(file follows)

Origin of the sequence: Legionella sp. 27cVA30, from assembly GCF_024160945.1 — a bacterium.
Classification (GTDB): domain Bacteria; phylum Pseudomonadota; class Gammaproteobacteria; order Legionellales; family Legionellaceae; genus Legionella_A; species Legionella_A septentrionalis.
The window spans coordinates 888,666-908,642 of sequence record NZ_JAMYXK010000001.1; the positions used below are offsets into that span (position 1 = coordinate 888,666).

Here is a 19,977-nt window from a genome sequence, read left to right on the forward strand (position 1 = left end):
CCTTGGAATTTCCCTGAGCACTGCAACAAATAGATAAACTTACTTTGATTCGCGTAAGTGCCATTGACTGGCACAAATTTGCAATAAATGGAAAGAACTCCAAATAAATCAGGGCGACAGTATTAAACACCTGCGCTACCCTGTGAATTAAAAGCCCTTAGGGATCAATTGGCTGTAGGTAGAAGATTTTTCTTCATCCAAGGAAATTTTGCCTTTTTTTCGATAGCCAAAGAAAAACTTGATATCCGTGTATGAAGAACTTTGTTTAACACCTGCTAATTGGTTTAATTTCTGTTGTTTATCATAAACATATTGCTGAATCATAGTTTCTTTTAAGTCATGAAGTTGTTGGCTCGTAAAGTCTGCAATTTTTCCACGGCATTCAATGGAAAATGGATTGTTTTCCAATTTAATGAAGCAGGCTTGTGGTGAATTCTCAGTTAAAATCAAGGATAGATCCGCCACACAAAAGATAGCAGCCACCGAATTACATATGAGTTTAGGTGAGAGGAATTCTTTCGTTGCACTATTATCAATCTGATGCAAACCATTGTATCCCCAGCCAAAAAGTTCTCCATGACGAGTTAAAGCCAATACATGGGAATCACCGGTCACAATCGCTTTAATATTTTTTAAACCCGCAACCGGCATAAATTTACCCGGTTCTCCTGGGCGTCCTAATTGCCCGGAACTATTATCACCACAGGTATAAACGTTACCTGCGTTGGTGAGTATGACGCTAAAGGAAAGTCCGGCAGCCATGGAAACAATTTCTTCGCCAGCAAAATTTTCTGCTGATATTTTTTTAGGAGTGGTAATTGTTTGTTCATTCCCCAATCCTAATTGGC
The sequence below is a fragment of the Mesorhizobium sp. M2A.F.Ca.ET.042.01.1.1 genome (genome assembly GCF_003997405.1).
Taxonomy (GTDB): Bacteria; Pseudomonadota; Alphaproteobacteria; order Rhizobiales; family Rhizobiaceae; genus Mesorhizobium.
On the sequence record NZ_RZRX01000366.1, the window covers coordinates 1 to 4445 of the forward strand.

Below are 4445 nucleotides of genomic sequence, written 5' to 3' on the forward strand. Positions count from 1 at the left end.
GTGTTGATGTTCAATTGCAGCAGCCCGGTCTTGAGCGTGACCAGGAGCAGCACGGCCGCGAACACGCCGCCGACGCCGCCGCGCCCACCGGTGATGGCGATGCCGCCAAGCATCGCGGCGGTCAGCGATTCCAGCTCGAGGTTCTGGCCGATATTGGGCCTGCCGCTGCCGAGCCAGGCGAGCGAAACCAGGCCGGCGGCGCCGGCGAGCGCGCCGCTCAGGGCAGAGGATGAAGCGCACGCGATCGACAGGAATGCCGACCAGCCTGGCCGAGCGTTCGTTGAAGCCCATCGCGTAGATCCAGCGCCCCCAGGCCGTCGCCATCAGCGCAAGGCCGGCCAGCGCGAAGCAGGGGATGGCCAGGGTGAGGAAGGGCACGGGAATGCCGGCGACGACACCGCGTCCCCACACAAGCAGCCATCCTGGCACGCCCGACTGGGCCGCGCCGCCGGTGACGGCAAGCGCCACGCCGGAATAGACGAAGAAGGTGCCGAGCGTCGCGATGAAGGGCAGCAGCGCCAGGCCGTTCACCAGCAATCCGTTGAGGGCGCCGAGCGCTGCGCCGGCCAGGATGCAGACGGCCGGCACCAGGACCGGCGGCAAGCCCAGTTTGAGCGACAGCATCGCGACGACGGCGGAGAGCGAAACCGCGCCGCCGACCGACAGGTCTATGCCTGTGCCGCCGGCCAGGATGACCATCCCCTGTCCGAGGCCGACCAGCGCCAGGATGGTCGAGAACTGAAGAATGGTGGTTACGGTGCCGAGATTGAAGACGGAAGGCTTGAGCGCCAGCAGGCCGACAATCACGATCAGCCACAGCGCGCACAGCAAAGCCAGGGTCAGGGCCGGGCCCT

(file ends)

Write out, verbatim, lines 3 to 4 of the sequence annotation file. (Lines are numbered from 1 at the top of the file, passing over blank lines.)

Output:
The window spans coordinates 888,666-908,642 of sequence record NZ_JAMYXK010000001.1; the positions used below are offsets into that span (position 1 = coordinate 888,666).

Here is a 19,977-nt window from a genome sequence, read left to right on the forward strand (position 1 = left end):